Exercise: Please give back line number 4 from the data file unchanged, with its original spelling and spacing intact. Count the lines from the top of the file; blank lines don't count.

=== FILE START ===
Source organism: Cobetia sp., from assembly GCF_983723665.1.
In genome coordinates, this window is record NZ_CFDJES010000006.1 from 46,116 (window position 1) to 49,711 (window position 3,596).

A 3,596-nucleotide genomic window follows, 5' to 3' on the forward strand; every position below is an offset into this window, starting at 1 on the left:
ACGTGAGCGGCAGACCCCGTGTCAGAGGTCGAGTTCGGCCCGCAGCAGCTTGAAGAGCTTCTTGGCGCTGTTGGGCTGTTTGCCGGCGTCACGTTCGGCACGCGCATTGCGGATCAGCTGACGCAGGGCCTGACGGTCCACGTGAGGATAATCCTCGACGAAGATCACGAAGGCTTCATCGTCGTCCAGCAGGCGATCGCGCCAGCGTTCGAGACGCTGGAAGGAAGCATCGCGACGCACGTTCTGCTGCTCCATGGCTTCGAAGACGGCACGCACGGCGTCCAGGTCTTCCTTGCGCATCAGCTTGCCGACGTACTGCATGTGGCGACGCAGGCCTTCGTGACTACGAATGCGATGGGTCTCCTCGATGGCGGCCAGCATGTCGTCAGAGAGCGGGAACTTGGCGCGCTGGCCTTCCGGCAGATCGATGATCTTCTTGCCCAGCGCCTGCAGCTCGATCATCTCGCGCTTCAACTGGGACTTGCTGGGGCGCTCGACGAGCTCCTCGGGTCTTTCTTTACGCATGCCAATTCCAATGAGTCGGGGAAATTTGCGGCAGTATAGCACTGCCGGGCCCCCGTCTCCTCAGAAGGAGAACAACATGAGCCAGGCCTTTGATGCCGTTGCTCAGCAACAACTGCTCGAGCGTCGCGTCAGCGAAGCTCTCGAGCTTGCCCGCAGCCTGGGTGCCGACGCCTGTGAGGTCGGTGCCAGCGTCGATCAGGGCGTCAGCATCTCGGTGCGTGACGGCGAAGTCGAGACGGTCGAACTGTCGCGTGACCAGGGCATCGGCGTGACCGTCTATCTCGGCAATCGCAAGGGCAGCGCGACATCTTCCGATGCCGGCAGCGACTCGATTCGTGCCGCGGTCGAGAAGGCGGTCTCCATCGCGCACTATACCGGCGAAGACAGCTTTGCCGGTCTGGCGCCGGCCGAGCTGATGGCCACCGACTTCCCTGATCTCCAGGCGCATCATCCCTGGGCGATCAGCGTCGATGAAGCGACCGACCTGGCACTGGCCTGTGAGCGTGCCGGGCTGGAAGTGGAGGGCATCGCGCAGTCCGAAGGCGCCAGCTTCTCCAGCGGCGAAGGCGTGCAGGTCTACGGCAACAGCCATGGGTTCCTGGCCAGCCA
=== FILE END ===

ACGTGAGCGGCAGACCCCGTGTCAGAGGTCGAGTTCGGCCCGCAGCAGCTTGAAGAGCTTCTTGGCGCTGTTGGGCTGTTTGCCGGCGTCACGTTCGGCACGCGCATTGCGGATCAGCTGACGCAGGGCCTGACGGTCCACGTGAGGATAATCCTCGACGAAGATCACGAAGGCTTCATCGTCGTCCAGCAGGCGATCGCGCCAGCGTTCGAGACGCTGGAAGGAAGCATCGCGACGCACGTTCTGCTGCTCCATGGCTTCGAAGACGGCACGCACGGCGTCCAGGTCTTCCTTGCGCATCAGCTTGCCGACGTACTGCATGTGGCGACGCAGGCCTTCGTGACTACGAATGCGATGGGTCTCCTCGATGGCGGCCAGCATGTCGTCAGAGAGCGGGAACTTGGCGCGCTGGCCTTCCGGCAGATCGATGATCTTCTTGCCCAGCGCCTGCAGCTCGATCATCTCGCGCTTCAACTGGGACTTGCTGGGGCGCTCGACGAGCTCCTCGGGTCTTTCTTTACGCATGCCAATTCCAATGAGTCGGGGAAATTTGCGGCAGTATAGCACTGCCGGGCCCCCGTCTCCTCAGAAGGAGAACAACATGAGCCAGGCCTTTGATGCCGTTGCTCAGCAACAACTGCTCGAGCGTCGCGTCAGCGAAGCTCTCGAGCTTGCCCGCAGCCTGGGTGCCGACGCCTGTGAGGTCGGTGCCAGCGTCGATCAGGGCGTCAGCATCTCGGTGCGTGACGGCGAAGTCGAGACGGTCGAACTGTCGCGTGACCAGGGCATCGGCGTGACCGTCTATCTCGGCAATCGCAAGGGCAGCGCGACATCTTCCGATGCCGGCAGCGACTCGATTCGTGCCGCGGTCGAGAAGGCGGTCTCCATCGCGCACTATACCGGCGAAGACAGCTTTGCCGGTCTGGCGCCGGCCGAGCTGATGGCCACCGACTTCCCTGATCTCCAGGCGCATCATCCCTGGGCGATCAGCGTCGATGAAGCGACCGACCTGGCACTGGCCTGTGAGCGTGCCGGGCTGGAAGTGGAGGGCATCGCGCAGTCCGAAGGCGCCAGCTTCTCCAGCGGCGAAGGCGTGCAGGTCTACGGCAACAGCCATGGGTTCCTGGCCAGCCA